At this moment we’re living through a historical event. Like any event of such a scale, it will affect many spheres of our lives. How badly would depend on several conditions: mainly on the type of limitations and their length.
The hardest and longest to my mind will be affected by the sphere of tourism. Dozens of thousands of people working as accommodation providers, guides, travel agencies, souvenir shops, etc. have now lost their source of income.
According to many experts, the boarders may stay closed long after the situation in the Czech Republic will stabilize. For many businesses even the one month shut down may mean the end of their existence: high bills and salary obligations will force many employers to start firing people. The longer the limitations will last, the more businesses will turn bankrupt.
These are the signs of the buying power drop-down of the population. Even those of us with uninterrupted income would be worried by the destabilization and uncertainty.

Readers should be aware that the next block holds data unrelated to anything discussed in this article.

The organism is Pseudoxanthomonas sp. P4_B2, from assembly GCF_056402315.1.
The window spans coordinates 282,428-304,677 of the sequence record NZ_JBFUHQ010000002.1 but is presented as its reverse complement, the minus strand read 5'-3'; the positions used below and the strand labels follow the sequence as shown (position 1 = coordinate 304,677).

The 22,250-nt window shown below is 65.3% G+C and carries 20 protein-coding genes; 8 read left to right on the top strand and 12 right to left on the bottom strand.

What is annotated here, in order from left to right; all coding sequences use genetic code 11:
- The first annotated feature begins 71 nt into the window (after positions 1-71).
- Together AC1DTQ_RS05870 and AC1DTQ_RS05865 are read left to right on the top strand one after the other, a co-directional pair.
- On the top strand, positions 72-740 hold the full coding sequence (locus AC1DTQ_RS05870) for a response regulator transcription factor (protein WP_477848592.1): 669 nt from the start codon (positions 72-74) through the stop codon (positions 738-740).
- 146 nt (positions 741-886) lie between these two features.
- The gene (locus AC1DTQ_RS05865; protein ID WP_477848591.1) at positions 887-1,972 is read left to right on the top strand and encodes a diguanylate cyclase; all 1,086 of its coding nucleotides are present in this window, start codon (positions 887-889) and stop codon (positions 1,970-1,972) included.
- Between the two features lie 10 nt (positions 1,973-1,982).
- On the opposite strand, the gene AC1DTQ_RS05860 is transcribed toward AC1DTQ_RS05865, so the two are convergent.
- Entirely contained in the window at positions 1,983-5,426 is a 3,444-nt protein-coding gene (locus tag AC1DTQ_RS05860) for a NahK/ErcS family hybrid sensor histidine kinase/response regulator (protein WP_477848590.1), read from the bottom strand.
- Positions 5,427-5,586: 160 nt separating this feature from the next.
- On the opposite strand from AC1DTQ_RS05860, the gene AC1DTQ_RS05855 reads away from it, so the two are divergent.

Would this affect the real estate market? Will prices go down?
The price level is determined by the demand and offer. The uncertainty will most probably cause the drop of interest to the real estate market: people would be avoiding making long term financial commitments.
The length will be the limitations, the more drop of the interest will last. Of course, there will still be people who simply cannot wait – maybe they are expecting another child and have to move to the larger flat. But if the impact on the society will be too long and too deep people may start releasing their own estate: foreign investors may start selling their investment properties because of the troubles in their own home countries, some locals may not be able to pay the mortgage anymore and would choose to downsize.
This will cause an increase in the offers on the market. Only in this case, we can expect the prices to react to a large number of offers. Though I’d say it’s a long term scenario.
Instead, the rental market will be affected much sooner. Many short term accommodation providers may decide to rent their places for long term putting to the market hundreds of apartments.
Being fully furnished in very good conditions in central locations such as apartments will create a big competition for the “normal” ones.
A large number of offers will affect the price level of rental apartments and finally, Prague will have a decrease in the rent prices.
The question is when it will happen.
By Alexandra Kurbanova